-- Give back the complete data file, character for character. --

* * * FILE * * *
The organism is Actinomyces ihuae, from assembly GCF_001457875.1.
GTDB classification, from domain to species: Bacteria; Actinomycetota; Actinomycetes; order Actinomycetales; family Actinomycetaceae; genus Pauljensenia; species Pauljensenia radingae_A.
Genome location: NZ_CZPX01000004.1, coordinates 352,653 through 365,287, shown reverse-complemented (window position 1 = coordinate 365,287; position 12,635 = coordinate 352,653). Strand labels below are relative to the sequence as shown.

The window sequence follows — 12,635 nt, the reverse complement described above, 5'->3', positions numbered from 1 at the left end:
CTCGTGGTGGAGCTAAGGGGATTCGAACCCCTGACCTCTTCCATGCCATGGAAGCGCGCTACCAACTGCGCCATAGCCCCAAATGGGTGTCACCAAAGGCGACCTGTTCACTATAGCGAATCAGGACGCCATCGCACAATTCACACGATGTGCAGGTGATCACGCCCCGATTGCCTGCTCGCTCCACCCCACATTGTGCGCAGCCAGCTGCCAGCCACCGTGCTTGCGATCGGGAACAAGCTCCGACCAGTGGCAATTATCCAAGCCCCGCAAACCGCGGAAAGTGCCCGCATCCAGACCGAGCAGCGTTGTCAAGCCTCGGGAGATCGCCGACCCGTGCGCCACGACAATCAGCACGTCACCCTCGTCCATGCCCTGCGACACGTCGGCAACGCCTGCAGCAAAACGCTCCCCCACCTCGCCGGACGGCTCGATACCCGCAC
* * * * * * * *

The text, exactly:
The organism is Actinomyces ihuae, from assembly GCF_001457875.1.
GTDB classification, from domain to species: Bacteria; Actinomycetota; Actinomycetes; order Actinomycetales; family Actinomycetaceae; genus Pauljensenia; species Pauljensenia radingae_A.
Genome location: NZ_CZPX01000004.1, coordinates 352,653 through 365,287, shown reverse-complemented (window position 1 = coordinate 365,287; position 12,635 = coordinate 352,653). Strand labels below are relative to the sequence as shown.

The window sequence follows — 12,635 nt, the reverse complement described above, 5'->3', positions numbered from 1 at the left end:
CTCGTGGTGGAGCTAAGGGGATTCGAACCCCTGACCTCTTCCATGCCATGGAAGCGCGCTACCAACTGCGCCATAGCCCCAAATGGGTGTCACCAAAGGCGACCTGTTCACTATAGCGAATCAGGACGCCATCGCACAATTCACACGATGTGCAGGTGATCACGCCCCGATTGCCTGCTCGCTCCACCCCACATTGTGCGCAGCCAGCTGCCAGCCACCGTGCTTGCGATCGGGAACAAGCTCCGACCAGTGGCAATTATCCAAGCCCCGCAAACCGCGGAAAGTGCCCGCATCCAGACCGAGCAGCGTTGTCAAGCCTCGGGAGATCGCCGACCCGTGCGCCACGACAATCAGCACGTCACCCTCGTCCATGCCCTGCGACACGTCGGCAACGCCTGCAGCAAAACGCTCCCCCACCTCGCCGGACGGCTCGATACCCGCAC